Actually, NATO didn't claim that.   Aside from the usual crowd of the U.S., Britain and Canada, others are saying that Chinese hackers did some bad things -- but they are not attributing it to the Chinese government.

    From Reuters:

    "While a flurry of statements from Western powers represent a broad alliance, cyber experts said the lack of consequences for China beyond the U.S. indictment was conspicuous. Just a month ago, summit statements by G7 and NATO warned China and said it posed threats to the international order.

    Adam Segal, a cybersecurity expert at the Council on Foreign Relations in New York, called Monday's announcement a "successful effort to get friends and allies to attribute the action to Beijing, but not very useful without any concrete follow-up."

    Some of Monday's statements even seemed to pull their punches. While Washington and its close allies such as the United Kingdom and Canada held the Chinese state directly responsible for the hacking, others were more circumspect.

    NATO merely said that its members "acknowledge" the allegations being leveled against Beijing by the U.S., Canada, and the UK. The European Union said it was urging Chinese officials to rein in "malicious cyber activities undertaken from its territory" - a statement that left open the possibility that the Chinese government was itself innocent of directing the espionage."

    With the U.S. in full attack mode on China, it puts their allegations / assumptions into question.

    Apparently there was a hack and also a release of information to others on how to exploit it.  But there does not seem to be a lot of evidence that it was initiated and supported by the Chinese government.

    But, regardless, if the hackers were operating independently in China, it is up to China to shut them down -- at least.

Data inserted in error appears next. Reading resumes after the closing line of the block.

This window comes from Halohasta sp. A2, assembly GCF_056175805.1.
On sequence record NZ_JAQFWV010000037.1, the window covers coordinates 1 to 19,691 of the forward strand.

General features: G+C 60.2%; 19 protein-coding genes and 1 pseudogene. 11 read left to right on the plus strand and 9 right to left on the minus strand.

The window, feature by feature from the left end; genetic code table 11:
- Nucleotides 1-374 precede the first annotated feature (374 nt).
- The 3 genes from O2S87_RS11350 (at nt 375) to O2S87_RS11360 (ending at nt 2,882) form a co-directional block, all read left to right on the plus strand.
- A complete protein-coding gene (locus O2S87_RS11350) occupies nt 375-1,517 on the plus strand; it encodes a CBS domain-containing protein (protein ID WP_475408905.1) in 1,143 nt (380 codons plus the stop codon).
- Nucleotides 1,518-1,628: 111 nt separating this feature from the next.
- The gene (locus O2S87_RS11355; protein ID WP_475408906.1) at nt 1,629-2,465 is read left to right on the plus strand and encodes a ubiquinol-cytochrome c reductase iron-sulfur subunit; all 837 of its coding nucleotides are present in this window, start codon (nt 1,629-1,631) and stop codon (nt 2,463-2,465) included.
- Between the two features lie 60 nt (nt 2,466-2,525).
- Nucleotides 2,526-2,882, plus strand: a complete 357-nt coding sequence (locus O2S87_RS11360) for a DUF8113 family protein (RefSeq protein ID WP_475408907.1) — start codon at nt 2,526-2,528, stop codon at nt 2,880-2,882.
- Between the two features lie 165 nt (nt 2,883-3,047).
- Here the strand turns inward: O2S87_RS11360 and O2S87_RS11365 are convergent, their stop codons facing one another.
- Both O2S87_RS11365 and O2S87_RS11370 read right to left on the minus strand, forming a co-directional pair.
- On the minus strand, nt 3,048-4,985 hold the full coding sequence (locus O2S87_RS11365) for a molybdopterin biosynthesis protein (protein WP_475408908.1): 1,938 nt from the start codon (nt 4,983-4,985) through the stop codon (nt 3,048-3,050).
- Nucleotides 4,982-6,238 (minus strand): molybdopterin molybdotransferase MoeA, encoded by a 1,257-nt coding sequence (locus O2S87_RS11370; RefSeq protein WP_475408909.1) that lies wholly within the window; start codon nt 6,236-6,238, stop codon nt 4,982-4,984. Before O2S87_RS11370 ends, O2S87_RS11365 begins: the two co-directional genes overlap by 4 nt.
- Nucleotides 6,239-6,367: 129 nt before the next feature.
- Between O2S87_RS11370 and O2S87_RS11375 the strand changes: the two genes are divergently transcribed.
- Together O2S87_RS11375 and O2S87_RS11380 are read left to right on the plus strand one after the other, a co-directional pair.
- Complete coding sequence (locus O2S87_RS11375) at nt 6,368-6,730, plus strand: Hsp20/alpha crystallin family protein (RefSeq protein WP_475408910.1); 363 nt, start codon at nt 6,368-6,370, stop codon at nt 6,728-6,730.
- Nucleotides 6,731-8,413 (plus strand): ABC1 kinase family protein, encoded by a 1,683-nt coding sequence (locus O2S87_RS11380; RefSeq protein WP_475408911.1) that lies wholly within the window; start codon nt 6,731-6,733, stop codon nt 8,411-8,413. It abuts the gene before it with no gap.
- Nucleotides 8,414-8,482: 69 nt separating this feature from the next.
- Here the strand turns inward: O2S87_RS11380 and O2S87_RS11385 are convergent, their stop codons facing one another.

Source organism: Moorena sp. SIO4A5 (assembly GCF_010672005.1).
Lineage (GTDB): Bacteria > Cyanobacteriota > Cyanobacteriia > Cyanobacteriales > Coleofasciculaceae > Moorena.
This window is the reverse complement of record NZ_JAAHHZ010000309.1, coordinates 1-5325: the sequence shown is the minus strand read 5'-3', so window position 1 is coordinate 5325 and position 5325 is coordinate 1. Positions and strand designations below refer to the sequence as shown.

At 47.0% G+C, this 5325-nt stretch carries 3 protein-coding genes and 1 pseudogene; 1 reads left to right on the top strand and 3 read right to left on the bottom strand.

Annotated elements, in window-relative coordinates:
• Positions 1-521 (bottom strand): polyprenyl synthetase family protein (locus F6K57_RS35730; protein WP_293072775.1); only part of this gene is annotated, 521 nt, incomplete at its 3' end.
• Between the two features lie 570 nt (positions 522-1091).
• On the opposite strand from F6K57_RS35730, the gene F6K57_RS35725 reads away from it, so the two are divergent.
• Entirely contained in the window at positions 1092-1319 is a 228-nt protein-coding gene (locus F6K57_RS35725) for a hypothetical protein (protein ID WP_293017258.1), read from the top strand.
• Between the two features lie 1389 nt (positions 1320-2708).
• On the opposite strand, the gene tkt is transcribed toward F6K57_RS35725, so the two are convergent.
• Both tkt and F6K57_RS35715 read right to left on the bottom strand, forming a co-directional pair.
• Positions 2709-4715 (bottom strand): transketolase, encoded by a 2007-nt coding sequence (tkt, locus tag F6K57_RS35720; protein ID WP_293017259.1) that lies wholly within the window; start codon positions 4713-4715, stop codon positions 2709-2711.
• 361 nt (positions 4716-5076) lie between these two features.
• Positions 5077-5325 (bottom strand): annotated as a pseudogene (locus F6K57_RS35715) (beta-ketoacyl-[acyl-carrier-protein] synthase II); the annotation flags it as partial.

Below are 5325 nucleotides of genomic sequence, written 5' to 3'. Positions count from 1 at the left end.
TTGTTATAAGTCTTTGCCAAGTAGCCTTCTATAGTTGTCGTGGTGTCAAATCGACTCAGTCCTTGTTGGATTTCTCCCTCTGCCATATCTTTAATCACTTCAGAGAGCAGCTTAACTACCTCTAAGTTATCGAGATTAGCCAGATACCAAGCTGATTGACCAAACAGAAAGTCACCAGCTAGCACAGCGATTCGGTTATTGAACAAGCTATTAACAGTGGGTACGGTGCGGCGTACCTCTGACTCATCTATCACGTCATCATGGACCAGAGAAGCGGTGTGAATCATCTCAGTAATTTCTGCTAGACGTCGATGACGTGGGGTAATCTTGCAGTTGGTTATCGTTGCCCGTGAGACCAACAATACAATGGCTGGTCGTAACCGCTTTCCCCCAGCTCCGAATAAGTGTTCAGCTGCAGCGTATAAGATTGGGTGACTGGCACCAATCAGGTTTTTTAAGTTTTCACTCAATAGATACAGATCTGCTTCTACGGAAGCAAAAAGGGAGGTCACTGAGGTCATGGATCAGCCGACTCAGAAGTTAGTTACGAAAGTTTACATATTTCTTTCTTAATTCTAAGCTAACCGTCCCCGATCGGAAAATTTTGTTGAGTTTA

Or, as the EU put it:
    "The European Union said it was urging Chinese officials to rein in "malicious cyber activities undertaken from its territory""

    How could a government rein in "malicious cyber activities undertaken from its territory"?
    For someone so defensive of China you sure do have a low opinion of their police force.
    Stop being political! I know high-tech more than you. I have given the reason not just opinion. Please respond directly to my reason. 
    You lied to me about your being a U.S. Citizen, so now I haz a sad.

    The only evidence for that lies in your head.  
    Unfounded, personal attacks make your arguments look weak.
  • Reply 39 of 67
    GeorgeBMacGeorgeBMac Posts: 10,470member
    hexclock said:
    The Microsoft Exchange hack and many other attacks were caused by gangs working with the Chinese government, the Biden administration and NATO claim.

    Actually, NATO didn't claim that.   Aside from the usual crowd of the U.S., Britain and Canada, others are saying that Chinese hackers did some bad things -- but they are not attributing it to the Chinese government.

    From Reuters:

    "While a flurry of statements from Western powers represent a broad alliance, cyber experts said the lack of consequences for China beyond the U.S. indictment was conspicuous. Just a month ago, summit statements by G7 and NATO warned China and said it posed threats to the international order.

    Adam Segal, a cybersecurity expert at the Council on Foreign Relations in New York, called Monday's announcement a "successful effort to get friends and allies to attribute the action to Beijing, but not very useful without any concrete follow-up."

    Some of Monday's statements even seemed to pull their punches. While Washington and its close allies such as the United Kingdom and Canada held the Chinese state directly responsible for the hacking, others were more circumspect.

    NATO merely said that its members "acknowledge" the allegations being leveled against Beijing by the U.S., Canada, and the UK. The European Union said it was urging Chinese officials to rein in "malicious cyber activities undertaken from its territory" - a statement that left open the possibility that the Chinese government was itself innocent of directing the espionage."

    With the U.S. in full attack mode on China, it puts their allegations / assumptions into question.

    Apparently there was a hack and also a release of information to others on how to exploit it.  But there does not seem to be a lot of evidence that it was initiated and supported by the Chinese government.

    But, regardless, if the hackers were operating independently in China, it is up to China to shut them down -- at least.
    Or, as the EU put it: